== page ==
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I want to freely distribute a software I developed, very demanded in a specific research and academic field. That's why it's important for me to distribute it freely at least in binary form (easy to installed and ready to be used).

This software uses several third-party libraries, all of them under some kind of open-source license (MIT, BSD, etc.). But this software also includes a distribution of the R software and several packages for R and it's linked to R dll's. I know R and those packages are released under GPL3, so my software should have too. That's no a problem for me to provide my source-code under GPL3.

The problem is: what if some of the third-party libraries I use are released under some open source licence but which is not totally compatible with GPL3?
If that's a problem to distribute my software under GPL3, can I proceed in some way to avoid the problem?

(Replacing the free third-party libraries I use by GPL3-compliant only ones is not an option, many of them are very complex and the only available ones for the needed functionality)

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  • Can you give a concrete example of such a third-party library? – MadHatter Feb 16 at 10:06
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what if some of the third-party libraries I use are released under some open source licence but which is not totally compatible with GPL3?

License compatibility is very black-and-white. Either a license is compatible with the GPLv3 or it is not. There is no such thing as "partially compatible".

To give some piece of mind, the MIT and BSD licenses that you mentioned are both compatible with the GPL.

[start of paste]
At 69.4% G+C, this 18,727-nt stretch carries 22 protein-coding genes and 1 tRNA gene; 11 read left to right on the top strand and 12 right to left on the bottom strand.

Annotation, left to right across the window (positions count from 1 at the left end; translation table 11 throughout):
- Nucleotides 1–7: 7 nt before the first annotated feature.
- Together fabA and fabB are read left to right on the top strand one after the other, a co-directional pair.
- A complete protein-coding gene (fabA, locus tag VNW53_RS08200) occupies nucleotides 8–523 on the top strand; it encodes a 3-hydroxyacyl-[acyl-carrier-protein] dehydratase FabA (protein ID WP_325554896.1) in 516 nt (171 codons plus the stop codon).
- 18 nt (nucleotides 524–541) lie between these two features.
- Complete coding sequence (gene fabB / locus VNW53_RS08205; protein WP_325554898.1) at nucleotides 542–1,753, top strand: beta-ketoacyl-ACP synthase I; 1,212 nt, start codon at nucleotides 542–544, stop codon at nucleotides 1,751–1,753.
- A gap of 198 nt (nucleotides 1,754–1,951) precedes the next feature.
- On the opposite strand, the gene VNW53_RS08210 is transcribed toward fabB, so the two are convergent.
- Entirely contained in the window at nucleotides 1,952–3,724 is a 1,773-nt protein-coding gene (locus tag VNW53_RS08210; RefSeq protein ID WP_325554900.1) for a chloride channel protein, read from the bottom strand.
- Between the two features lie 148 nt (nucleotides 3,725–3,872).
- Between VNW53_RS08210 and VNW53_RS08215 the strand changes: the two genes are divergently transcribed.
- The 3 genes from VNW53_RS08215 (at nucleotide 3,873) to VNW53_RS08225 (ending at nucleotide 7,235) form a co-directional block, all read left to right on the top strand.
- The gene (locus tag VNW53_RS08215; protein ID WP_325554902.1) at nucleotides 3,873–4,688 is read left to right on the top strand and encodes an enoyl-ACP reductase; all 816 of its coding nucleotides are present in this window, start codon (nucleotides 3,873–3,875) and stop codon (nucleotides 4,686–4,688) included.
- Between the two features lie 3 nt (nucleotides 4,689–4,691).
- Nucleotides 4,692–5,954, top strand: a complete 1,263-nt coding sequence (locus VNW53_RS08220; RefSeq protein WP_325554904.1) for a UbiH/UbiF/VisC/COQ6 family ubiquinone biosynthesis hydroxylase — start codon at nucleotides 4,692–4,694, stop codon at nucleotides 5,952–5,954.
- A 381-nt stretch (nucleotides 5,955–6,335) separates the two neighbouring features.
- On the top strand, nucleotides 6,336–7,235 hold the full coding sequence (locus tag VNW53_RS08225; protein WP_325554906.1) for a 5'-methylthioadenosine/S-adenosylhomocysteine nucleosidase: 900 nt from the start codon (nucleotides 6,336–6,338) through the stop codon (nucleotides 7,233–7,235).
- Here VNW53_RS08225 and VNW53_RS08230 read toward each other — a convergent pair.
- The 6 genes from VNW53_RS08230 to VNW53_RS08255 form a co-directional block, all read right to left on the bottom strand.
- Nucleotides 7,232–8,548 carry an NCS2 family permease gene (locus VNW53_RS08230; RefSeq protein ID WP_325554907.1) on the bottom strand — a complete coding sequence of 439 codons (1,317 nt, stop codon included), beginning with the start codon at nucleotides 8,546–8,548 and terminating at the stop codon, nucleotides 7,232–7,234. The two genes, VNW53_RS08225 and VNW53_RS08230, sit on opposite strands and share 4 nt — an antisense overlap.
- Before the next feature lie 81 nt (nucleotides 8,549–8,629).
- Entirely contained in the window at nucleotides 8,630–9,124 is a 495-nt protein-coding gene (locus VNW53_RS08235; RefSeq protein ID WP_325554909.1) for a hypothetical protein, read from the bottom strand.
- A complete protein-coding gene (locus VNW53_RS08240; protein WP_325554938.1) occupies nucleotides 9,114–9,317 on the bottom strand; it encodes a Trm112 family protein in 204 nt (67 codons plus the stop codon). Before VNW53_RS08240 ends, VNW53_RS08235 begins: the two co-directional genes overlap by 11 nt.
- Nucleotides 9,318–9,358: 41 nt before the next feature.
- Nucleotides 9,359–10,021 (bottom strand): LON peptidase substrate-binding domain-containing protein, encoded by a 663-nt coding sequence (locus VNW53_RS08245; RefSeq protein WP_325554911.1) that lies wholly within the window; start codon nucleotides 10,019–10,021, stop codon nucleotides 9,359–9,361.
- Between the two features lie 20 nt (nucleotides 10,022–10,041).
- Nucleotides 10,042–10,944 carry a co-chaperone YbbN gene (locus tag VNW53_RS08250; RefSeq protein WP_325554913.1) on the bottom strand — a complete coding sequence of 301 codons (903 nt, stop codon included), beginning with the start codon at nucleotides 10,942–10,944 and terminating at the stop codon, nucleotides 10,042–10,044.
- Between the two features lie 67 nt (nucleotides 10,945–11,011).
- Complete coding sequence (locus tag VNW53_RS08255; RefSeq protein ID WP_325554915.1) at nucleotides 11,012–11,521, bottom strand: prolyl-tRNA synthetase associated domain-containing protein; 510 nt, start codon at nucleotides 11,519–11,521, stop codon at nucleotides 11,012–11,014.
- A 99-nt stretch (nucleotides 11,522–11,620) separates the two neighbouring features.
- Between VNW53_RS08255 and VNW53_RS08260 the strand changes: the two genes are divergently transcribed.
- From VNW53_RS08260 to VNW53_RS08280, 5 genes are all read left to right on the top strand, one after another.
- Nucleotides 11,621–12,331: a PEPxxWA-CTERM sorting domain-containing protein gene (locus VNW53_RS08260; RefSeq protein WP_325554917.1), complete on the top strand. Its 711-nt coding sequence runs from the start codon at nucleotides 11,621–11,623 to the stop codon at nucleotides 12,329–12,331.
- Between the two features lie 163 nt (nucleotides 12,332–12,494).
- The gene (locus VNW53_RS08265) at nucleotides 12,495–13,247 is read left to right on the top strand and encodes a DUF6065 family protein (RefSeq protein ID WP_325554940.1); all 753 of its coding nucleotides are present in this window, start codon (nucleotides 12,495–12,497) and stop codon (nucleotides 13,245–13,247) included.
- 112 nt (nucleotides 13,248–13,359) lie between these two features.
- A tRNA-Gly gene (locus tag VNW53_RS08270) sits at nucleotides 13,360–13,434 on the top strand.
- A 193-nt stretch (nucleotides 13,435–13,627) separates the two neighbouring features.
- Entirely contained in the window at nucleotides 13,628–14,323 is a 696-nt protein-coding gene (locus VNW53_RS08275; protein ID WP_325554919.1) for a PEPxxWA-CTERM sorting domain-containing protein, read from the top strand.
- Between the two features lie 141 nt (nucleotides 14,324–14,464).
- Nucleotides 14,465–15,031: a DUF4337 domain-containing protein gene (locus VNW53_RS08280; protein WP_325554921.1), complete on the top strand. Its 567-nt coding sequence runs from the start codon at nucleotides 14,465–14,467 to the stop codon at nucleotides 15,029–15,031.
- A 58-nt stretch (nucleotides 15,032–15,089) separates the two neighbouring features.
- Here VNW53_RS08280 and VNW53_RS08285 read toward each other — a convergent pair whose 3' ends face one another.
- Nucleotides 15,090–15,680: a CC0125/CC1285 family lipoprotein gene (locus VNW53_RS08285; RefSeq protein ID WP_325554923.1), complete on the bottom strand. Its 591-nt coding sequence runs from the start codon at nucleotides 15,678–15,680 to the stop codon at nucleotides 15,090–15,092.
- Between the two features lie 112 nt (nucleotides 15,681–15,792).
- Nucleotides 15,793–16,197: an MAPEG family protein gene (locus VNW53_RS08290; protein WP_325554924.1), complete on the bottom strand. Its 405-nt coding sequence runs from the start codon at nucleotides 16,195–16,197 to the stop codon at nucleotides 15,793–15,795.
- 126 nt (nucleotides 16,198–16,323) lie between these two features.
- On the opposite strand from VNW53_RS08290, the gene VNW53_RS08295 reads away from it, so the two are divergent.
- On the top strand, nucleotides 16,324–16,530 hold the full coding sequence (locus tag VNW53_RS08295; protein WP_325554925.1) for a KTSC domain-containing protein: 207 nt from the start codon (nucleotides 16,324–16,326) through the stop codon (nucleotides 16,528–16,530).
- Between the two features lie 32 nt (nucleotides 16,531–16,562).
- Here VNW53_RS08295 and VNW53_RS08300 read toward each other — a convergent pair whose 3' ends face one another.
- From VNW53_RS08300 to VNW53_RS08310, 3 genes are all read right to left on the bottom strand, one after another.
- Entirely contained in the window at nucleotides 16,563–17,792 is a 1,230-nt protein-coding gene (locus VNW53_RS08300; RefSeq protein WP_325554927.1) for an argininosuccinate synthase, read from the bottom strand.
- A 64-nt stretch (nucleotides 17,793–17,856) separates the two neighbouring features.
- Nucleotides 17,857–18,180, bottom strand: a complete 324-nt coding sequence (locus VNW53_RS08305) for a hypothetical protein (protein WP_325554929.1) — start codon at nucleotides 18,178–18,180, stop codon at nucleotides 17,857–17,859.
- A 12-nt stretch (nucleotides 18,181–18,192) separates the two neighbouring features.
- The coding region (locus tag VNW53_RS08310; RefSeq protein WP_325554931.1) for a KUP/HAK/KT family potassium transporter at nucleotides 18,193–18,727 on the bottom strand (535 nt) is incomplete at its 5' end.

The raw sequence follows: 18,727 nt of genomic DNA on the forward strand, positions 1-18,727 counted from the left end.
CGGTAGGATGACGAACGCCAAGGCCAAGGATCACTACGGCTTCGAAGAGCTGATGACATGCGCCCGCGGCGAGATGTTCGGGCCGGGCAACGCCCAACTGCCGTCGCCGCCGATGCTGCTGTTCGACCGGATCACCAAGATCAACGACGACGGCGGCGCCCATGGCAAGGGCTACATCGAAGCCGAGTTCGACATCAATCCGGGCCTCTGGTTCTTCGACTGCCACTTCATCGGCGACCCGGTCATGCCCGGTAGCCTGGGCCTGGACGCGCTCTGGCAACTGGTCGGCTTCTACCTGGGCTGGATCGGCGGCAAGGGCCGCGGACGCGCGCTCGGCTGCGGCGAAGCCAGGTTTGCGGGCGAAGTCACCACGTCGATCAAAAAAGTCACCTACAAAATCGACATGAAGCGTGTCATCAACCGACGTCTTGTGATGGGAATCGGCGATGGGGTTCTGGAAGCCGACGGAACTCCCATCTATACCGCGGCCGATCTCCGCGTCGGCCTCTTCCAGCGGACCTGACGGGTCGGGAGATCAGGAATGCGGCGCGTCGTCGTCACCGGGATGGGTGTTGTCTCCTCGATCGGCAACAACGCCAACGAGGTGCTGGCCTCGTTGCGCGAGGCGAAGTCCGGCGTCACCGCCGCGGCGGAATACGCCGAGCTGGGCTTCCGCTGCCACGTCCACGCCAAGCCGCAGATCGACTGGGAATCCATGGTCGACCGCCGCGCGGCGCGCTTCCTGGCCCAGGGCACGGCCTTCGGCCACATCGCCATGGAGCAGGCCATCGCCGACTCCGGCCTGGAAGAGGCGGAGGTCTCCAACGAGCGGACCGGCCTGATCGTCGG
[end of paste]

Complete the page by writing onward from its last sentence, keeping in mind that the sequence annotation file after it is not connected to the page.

If that's a problem to distribute my software under GPL3, can I proceed in some way to avoid the problem?

If you used some third-party software under a license that is not GPL compatible, then that is indeed a problem to distribute your software under GPL3. There are then only two options to proceed:

  1. Remove the code that is not GPL compatible from your project, possibly replacing it with something that is GPL compatible
  2. Carefully analyze the licenses of all packages/libraries that you believe to be under the GPL to check if they are not actually under a "GPL+exceptions" license or that there is some other way in which your software is not bound to the GPL license.

To give an example for point 2, even if you bundle the R interpreter with your software, that does not automatically make one a derived work of the other. And if they are not derived works, their licenses don't affect each other.

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I think Free Software Foundation would say codes that will work with R.dll need to follow GPL license when distributing them.

(ref) http://www.gnu.org/licenses/gpl-faq.en.html#GPLStaticVsDynamic

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  • Sorry, -1 from me; code written in an interpreted language is prima facie neither dynamically or statically linked to the interpreter. The same FAQ you quote elsewhere addresses this specific issue, and holds that as long as you restrict yourself to the base language, and don't try to use library bindings through the interpreter, "The interpreted program, to the interpreter, is just data" and there is no requirement to license it as f it were part of the interpreter. – MadHatter Feb 23 at 7:26
  • @MadHatter In the situation like you mention, I completely agree with you. Program codes written in interpreted language are not restricted by the language's license (in this case GPL). However, the questioner seems to use R.dll and seems to try his program linked to R.dll (via maybe C/C++ or FFI), meaning he seems to create a program based on R. What he is trying to make is not R scripts. – user22122 Feb 27 at 1:36
  • Fair enough. We read the question differently, then, but I take your point, and will remove my downvote. – MadHatter Feb 27 at 6:41

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